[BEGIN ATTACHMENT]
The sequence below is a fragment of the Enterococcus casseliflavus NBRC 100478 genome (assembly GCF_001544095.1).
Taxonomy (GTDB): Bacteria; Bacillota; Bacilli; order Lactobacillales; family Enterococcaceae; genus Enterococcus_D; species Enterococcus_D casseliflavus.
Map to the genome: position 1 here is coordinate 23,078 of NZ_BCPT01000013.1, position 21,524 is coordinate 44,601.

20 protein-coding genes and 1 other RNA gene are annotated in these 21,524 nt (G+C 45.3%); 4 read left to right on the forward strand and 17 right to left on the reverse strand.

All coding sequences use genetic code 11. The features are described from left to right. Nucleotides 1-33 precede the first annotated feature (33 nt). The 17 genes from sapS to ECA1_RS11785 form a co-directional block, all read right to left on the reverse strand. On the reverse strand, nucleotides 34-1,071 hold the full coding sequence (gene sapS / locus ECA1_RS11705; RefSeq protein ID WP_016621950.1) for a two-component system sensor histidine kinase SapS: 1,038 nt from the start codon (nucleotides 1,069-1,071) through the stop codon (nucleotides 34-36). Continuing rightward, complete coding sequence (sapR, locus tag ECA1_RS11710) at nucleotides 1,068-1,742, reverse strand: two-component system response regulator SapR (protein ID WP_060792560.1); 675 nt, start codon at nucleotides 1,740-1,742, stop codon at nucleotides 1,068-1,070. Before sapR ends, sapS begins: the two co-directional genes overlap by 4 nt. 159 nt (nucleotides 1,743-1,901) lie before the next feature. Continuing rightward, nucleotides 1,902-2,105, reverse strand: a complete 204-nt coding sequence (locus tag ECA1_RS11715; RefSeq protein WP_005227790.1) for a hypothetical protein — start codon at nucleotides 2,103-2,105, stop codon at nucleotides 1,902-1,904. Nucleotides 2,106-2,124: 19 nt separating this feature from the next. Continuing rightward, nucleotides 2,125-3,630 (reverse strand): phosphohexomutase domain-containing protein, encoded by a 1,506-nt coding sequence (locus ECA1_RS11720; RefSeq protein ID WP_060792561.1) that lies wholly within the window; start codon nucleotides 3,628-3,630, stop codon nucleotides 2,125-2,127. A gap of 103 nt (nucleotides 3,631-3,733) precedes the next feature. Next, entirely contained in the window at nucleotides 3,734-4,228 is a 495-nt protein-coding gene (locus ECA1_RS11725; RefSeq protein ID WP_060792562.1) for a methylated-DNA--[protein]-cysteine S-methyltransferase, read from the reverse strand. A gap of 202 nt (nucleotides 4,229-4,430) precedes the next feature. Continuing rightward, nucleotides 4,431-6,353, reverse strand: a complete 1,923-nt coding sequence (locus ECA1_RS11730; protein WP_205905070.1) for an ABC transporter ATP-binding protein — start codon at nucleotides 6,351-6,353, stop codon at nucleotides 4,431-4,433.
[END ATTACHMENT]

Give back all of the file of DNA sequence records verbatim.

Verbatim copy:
The sequence below is a fragment of the Enterococcus casseliflavus NBRC 100478 genome (assembly GCF_001544095.1).
Taxonomy (GTDB): Bacteria; Bacillota; Bacilli; order Lactobacillales; family Enterococcaceae; genus Enterococcus_D; species Enterococcus_D casseliflavus.
Map to the genome: position 1 here is coordinate 23,078 of NZ_BCPT01000013.1, position 21,524 is coordinate 44,601.

20 protein-coding genes and 1 other RNA gene are annotated in these 21,524 nt (G+C 45.3%); 4 read left to right on the forward strand and 17 right to left on the reverse strand.

All coding sequences use genetic code 11. The features are described from left to right. Nucleotides 1-33 precede the first annotated feature (33 nt). The 17 genes from sapS to ECA1_RS11785 form a co-directional block, all read right to left on the reverse strand. On the reverse strand, nucleotides 34-1,071 hold the full coding sequence (gene sapS / locus ECA1_RS11705; RefSeq protein ID WP_016621950.1) for a two-component system sensor histidine kinase SapS: 1,038 nt from the start codon (nucleotides 1,069-1,071) through the stop codon (nucleotides 34-36). Continuing rightward, complete coding sequence (sapR, locus tag ECA1_RS11710) at nucleotides 1,068-1,742, reverse strand: two-component system response regulator SapR (protein ID WP_060792560.1); 675 nt, start codon at nucleotides 1,740-1,742, stop codon at nucleotides 1,068-1,070. Before sapR ends, sapS begins: the two co-directional genes overlap by 4 nt. 159 nt (nucleotides 1,743-1,901) lie before the next feature. Continuing rightward, nucleotides 1,902-2,105, reverse strand: a complete 204-nt coding sequence (locus tag ECA1_RS11715; RefSeq protein WP_005227790.1) for a hypothetical protein — start codon at nucleotides 2,103-2,105, stop codon at nucleotides 1,902-1,904. Nucleotides 2,106-2,124: 19 nt separating this feature from the next. Continuing rightward, nucleotides 2,125-3,630 (reverse strand): phosphohexomutase domain-containing protein, encoded by a 1,506-nt coding sequence (locus ECA1_RS11720; RefSeq protein ID WP_060792561.1) that lies wholly within the window; start codon nucleotides 3,628-3,630, stop codon nucleotides 2,125-2,127. A gap of 103 nt (nucleotides 3,631-3,733) precedes the next feature. Next, entirely contained in the window at nucleotides 3,734-4,228 is a 495-nt protein-coding gene (locus ECA1_RS11725; RefSeq protein ID WP_060792562.1) for a methylated-DNA--[protein]-cysteine S-methyltransferase, read from the reverse strand. A gap of 202 nt (nucleotides 4,229-4,430) precedes the next feature. Continuing rightward, nucleotides 4,431-6,353, reverse strand: a complete 1,923-nt coding sequence (locus ECA1_RS11730; protein WP_205905070.1) for an ABC transporter ATP-binding protein — start codon at nucleotides 6,351-6,353, stop codon at nucleotides 4,431-4,433.